Thursday, March 15, 2012

Cranmer on Bible Translation Controversy

Below are some insightful excerpts on this issue from the well respected conservative blog Cranmer:
One of the problems (if not the principal one) is that the sound-bite ‘Wycliffe have removed the Son of God from the Bible’ is a much easier message to impart than a nuanced discussion about the nature of the Trinity, the vagaries of language and the imprecision of meaning. There are complex and legitimate questions to be asked about the way in which terms such as the ‘Son of God’ are translated in some contexts. These cannot easily be discussed on febrile blogs or in 140-character tweets. And those who have pledged to withhold their tithes as a result are acting like children.
All of Wycliffe’s translations are checked according to a set of standards agreed internationally by all Bible agencies. They would never publish a translation which systematically removed Jesus’ relationship to the Father and they certainly would not make translation choices in order to mitigate the offence of the Gospel of Christ. When many risk their lives in some hostile societies, the allegation of diluting or dumbing down Scripture is absurd.

The notion that translation can be effected by internet petition (by people many of whom will have very little understanding of the host culture situation) seems like the very worst kind of Western Christian arrogance. We may know what ‘Father’ and ‘Son’ mean in English, but it does not follow that they must have the same semantic range in another language. Who but the Greek and the scholar of Greek can know what is meant by huios? Who but the indigenous and the participant observer can begin to grapple with the difference and distinction between biological and social familial terms?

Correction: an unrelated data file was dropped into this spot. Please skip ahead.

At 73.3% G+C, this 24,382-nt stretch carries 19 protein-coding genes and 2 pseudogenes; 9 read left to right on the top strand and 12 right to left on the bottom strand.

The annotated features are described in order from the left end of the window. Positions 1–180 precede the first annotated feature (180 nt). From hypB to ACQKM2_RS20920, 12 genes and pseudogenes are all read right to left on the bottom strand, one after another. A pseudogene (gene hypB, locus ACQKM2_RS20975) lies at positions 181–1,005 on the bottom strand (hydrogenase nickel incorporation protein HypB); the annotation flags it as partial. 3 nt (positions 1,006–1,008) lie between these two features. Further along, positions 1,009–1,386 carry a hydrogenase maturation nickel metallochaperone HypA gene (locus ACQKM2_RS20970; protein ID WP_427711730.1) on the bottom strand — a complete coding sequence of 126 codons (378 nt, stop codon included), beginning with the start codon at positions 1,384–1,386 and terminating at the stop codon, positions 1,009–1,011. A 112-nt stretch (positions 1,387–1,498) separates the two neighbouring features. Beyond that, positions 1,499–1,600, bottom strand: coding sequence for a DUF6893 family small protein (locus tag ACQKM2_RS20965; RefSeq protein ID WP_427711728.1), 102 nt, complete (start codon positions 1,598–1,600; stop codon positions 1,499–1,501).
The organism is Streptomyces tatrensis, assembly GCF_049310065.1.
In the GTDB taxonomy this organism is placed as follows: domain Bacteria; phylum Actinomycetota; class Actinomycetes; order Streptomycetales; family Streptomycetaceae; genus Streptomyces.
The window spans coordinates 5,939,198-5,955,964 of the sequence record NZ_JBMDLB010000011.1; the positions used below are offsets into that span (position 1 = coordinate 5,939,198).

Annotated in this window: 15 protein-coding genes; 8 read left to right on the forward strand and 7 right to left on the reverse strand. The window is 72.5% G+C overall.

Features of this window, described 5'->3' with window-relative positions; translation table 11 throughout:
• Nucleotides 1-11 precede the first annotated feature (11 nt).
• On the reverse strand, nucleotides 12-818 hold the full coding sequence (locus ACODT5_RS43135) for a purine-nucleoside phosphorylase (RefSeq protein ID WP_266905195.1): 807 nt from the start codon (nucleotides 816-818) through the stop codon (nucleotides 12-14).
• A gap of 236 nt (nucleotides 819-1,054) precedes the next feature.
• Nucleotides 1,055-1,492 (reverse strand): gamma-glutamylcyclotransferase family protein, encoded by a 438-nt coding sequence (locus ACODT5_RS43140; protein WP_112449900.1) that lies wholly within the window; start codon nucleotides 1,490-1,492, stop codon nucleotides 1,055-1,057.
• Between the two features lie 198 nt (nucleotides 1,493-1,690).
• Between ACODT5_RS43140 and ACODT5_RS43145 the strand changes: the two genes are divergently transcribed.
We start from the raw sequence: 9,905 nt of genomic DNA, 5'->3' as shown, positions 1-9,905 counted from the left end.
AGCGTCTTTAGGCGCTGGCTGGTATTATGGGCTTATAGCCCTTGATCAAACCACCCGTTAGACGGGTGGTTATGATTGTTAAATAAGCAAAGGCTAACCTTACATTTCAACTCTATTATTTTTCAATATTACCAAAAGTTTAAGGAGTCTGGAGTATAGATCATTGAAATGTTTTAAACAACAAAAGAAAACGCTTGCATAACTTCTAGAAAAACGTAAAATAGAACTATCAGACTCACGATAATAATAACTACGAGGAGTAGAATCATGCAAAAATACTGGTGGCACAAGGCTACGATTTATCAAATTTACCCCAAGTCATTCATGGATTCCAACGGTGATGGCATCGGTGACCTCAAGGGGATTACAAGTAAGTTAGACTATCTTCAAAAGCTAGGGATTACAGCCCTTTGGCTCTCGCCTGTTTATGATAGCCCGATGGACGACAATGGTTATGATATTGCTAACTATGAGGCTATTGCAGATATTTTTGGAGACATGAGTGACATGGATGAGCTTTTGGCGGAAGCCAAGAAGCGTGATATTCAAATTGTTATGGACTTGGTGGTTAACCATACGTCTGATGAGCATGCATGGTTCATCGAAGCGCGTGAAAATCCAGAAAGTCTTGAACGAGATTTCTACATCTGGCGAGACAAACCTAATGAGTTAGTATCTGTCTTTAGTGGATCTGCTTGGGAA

There is a long-standing convention in the missionary world that organisations do not give out the names or locations of those working in sensitive areas. All missionary organisations have agreed to this and it has been respected, until now. Some websites critical of Wycliffe and some of the emails in circulation make it possible to identify some of the people, missionaries and local believers who are in very sensitive situations. This is utterly irresponsible: indeed, it is an assault upon the work of God.
Read the whole thing here.

The article doesn't deny that perhaps some thorough examination of translation practice needs to happen as a result of all this.  There may be, in fact, serious revisions needed.  But the point is, this is not such a clear-cut "win" or "lose", "right" or "wrong" issue as the petitioners would have us believe.  And it and has caused no small amount of tension in the body through finger pointing, name calling, and other knee-jerk reactions by all sorts of individuals, churches, and ministries who either don't understand the real issues, or disagree with the view of others.  Thankfully, Wycliffe and Frontiers have not resorted to this kind of behavior, and their leadership is to be commended for that. 

No comments: